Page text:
Popular thought typically views Einstein’s theory of relativity as disproving the concept of absolute truth. ‘Truth is relative’, ‘every person has his own perspective’, ‘no person can impose his version of truth upon another person’. Thus, Einsteinian thinking is seen as a way of deconstructing the rigid morality of Newtonian thinking. This may be true, but I suggest that it is only part of the picture.

If one looks at the two basic postulates of Einstein’s theory of special relativity, then a different picture emerges. Quoting from Wikipedia, the first postulate says that “The laws of physics are the same in all inertial frames of reference.” The second postulate says that “The speed of light in free space has the same value c in all inertial frames of reference.” Looking at the first postulate, if I I am in a box sitting in the middle of space, and if someone else is in another box that is traveling through space at some enormous velocity, then as long as both boxes remain at a constant velocity and do not accelerate, all of the laws of physics apply totally without exception in both boxes. The problem of relativity arises when people attempt to look out of their boxes in order to observe what is happening in other boxes. The cognitive parallel is obvious. If I attempt to use my sense of morality to look outside of the ‘box’ of my mind in order to tell another person what he should do within the ‘box’ of his mind, then the resulting message will always be distorted, and the greater the difference between our velocities—the greater the difference between my mental networks and the mental networks of the other individual—the greater will be the distortion that occurs when I try to tell that person what to believe or how to behave.

For the average postmodern individual, that is the end of the story, and the moral that is taken away is ‘live and let live’, ‘that may work for you but it does not work for me’, or ‘do not tell me what to do’. But the other half of the story is that each individual is subject to precisely the same cognitive mechanisms within his own mental box. There is a universality, but it is a universality of cognitive mechanisms rather than a set of absolute truths revealed from some central authority in Newtonian fashion.

The second postulate is that the speed of light is a universal constant. For instance, if I am traveling in a car at 20 km/h and I throw a ball forward at 50 km/h, then the ball will travel forward at 70 km/h relative to the ground. However, if I am traveling in a spaceship at half the speed of light and I shine a flashlight forward, the light from this flashlight will not travel at 1 1/2 times the speed of light but rather at the speed of light. No matter how fast I am traveling, and no matter what direction I point my flashlight, I will always measure light as traveling at the speed of light. Let me repeat this. Using human measurements and human scales and human clocks, every person in every frame of reference will always measure light as traveling (within the limits of measurement accuracy) at 299,792,458 meters per second. That summarizes the second postulate.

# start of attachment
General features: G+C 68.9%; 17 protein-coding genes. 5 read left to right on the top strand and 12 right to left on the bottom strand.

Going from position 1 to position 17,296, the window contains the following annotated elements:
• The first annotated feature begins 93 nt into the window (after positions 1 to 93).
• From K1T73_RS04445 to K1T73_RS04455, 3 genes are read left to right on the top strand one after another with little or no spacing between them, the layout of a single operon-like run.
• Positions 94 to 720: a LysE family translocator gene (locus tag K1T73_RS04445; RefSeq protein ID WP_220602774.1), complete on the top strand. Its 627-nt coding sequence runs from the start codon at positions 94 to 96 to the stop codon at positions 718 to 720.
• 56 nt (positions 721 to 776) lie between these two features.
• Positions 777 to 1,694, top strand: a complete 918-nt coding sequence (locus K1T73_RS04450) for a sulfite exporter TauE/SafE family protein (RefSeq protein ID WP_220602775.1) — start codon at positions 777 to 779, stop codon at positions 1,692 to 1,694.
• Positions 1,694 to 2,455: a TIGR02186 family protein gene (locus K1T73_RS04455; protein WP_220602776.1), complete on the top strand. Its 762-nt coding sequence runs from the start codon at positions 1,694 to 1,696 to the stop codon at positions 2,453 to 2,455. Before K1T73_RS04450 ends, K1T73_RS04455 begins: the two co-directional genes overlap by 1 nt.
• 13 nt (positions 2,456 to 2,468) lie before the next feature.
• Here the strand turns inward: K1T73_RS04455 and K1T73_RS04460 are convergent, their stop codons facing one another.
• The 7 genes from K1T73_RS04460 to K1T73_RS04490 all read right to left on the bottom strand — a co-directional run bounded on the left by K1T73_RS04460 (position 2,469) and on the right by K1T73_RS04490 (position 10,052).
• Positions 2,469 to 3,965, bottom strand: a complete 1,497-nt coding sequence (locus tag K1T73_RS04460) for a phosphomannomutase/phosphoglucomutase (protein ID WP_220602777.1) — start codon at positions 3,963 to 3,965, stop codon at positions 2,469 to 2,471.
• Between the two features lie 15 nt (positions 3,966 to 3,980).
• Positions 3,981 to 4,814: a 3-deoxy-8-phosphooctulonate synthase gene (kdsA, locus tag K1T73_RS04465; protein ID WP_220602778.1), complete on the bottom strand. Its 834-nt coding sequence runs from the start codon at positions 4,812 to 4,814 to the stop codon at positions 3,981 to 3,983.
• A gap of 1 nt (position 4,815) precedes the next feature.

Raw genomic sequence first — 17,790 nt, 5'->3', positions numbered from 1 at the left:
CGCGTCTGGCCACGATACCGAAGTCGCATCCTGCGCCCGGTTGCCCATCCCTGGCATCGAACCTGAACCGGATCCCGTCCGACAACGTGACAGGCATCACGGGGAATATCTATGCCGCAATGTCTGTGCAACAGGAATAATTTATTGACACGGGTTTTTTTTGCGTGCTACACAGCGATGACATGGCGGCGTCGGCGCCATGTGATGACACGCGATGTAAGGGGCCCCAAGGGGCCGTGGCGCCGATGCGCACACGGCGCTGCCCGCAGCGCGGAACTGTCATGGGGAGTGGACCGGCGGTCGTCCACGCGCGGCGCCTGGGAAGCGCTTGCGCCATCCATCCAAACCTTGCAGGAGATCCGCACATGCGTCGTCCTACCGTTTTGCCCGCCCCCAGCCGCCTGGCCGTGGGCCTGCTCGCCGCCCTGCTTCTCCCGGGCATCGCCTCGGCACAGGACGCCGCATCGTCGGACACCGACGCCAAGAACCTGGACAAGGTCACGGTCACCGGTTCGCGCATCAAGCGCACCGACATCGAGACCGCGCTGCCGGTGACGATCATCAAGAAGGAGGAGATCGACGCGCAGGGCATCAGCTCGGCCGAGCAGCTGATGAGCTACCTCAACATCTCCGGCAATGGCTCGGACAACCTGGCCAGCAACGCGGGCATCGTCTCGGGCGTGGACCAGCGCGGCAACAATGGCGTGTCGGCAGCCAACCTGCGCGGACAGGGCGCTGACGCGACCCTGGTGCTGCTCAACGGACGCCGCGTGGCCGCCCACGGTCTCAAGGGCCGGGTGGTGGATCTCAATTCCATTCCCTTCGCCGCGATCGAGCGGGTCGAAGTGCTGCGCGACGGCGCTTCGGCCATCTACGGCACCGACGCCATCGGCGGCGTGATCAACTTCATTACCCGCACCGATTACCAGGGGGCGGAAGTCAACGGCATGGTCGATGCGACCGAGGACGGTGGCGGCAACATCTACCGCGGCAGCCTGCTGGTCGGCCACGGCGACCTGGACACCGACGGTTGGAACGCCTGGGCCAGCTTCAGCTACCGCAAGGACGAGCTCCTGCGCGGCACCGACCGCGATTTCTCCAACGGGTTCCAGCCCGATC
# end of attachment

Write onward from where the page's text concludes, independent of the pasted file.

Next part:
Again I suggest that there is an obvious cognitive parallel. Light has no mass. Only light (and other electromagnetic waves) travels at the speed of light. We know that Mercy thought interacts with the physical world of objects while Teacher thought uses the waves of speech and sequence. Light is pure wave without mass. Cognitively speaking, it is rooted solely in Teacher thought. If the speed of light is the same for every frame of reference then this implies that there is some absolute in Teacher thought that remains the same for every individual, regardless of the ‘direction’ or ‘movement’ of his life. If a mental concept of God is based in a universal Teacher understanding, then the religious analogy is that everyone ultimately is subject to the same concept of God, a concept of God that can be ‘measured’ by human measurements. Einstein stated that all rulers and clocks shrink or stretch in a manner that ensures that the speed of light remains a constant, which implies that all Perceiver facts and all Server sequences are subject to the same universal Teacher theory.

Looking at Loder’s theory of incarnation in the light of these two postulates, it appears to be incapable of being Einsteinian. Mental symmetry views the interaction between the universality of God and the specific realm of human existence as a grid composed of Perceiver truth and Server sequences, within which personal identity can live. Loder, in contrast, views incarnation as a point, a singularity that is not part of space-time. Mental symmetry suggests that the mind of every individual is subject to the same cognitive mechanisms. Loder describes many of these cognitive mechanisms within his book, but instead of using his theory to explain these cognitive mechanisms, he looks for some singularity where a transition is occurring and he builds his theory upon the singularity. In the words of Loder, “Transformation is the inner logic of human development through wide range of experience, we can now go on to say that it is no accident that this pattern is the one that also shapes Kierkegaard’s description of transformation when he speaks of the personality itself, as a whole, undergoing transformation. When transformation is no longer merely the dynamic pattern of development working as human spirit within the horizon of adaptation and ego formation but, instead, becomes a pattern of Spiritus Creator, according to which the ego itself and its horizons are radically transformed, then this same pattern prevails, but now on a far more profound scale of being. This is transformation (as in the human spirit) transformed (as by the Holy Spirit)” (p.255). Finally, instead of viewing God as a universal who can be ‘measured’ by humans to be the same in every frame of reference, Loder states that God is not subject to human measurement, and instead of using a concept of God to tie together all Perceiver facts and all Server sequences, Loder’s concept of God is divorced from both Perceiver facts and Server sequences.